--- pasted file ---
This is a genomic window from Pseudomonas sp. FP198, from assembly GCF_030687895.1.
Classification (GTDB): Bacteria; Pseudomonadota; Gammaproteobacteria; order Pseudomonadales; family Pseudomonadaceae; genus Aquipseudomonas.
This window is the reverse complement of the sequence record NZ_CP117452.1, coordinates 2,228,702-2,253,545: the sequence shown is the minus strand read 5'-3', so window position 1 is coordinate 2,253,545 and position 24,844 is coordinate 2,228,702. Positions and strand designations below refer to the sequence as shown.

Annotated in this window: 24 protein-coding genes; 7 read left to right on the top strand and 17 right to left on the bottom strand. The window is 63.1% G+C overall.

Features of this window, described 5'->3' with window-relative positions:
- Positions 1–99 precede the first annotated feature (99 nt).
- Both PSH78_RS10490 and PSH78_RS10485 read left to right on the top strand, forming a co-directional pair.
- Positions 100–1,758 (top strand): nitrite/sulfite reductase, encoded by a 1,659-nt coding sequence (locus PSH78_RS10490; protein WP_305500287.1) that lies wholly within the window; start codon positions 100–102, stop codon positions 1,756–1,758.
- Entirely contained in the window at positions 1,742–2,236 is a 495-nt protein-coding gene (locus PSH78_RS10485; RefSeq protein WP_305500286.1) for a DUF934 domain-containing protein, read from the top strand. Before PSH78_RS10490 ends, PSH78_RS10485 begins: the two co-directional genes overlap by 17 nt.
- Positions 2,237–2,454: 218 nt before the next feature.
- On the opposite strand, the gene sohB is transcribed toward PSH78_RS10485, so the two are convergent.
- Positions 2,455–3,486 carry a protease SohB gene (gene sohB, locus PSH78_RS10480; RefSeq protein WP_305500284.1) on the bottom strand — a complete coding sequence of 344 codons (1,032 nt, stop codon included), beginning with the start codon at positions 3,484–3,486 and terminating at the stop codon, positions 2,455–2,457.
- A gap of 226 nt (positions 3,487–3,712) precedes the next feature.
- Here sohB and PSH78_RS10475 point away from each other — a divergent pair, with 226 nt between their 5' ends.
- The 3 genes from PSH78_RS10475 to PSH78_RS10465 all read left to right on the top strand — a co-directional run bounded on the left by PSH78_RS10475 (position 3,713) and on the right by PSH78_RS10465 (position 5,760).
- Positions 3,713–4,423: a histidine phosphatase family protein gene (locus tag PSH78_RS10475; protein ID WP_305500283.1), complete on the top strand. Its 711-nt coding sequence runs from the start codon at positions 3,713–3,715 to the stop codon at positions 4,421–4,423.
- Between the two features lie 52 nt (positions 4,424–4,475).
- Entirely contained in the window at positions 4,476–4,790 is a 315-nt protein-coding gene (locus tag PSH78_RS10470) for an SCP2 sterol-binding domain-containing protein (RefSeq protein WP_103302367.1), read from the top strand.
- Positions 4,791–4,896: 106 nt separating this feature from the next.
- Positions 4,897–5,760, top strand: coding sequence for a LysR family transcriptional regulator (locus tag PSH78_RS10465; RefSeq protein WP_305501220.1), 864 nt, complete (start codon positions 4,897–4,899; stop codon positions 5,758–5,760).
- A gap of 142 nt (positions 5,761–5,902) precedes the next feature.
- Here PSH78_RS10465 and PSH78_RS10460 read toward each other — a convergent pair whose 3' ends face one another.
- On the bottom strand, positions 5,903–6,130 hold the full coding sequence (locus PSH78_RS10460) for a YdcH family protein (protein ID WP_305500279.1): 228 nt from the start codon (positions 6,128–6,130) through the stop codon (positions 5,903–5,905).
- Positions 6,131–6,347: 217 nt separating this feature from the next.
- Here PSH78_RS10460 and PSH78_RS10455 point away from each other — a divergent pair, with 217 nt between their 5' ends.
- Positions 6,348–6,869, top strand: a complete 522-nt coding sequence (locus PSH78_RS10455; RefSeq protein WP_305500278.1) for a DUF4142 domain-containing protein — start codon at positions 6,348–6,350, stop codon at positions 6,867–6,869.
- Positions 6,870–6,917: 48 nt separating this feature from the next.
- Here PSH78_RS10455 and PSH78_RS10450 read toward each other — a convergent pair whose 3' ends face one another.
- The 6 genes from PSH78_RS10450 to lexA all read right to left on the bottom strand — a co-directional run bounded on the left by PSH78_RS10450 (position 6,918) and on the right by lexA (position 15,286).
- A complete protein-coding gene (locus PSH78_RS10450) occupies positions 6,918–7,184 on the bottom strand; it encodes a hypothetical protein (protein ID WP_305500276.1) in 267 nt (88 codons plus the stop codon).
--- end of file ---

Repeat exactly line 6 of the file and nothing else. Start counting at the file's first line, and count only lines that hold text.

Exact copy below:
- Positions 1–99 precede the first annotated feature (99 nt).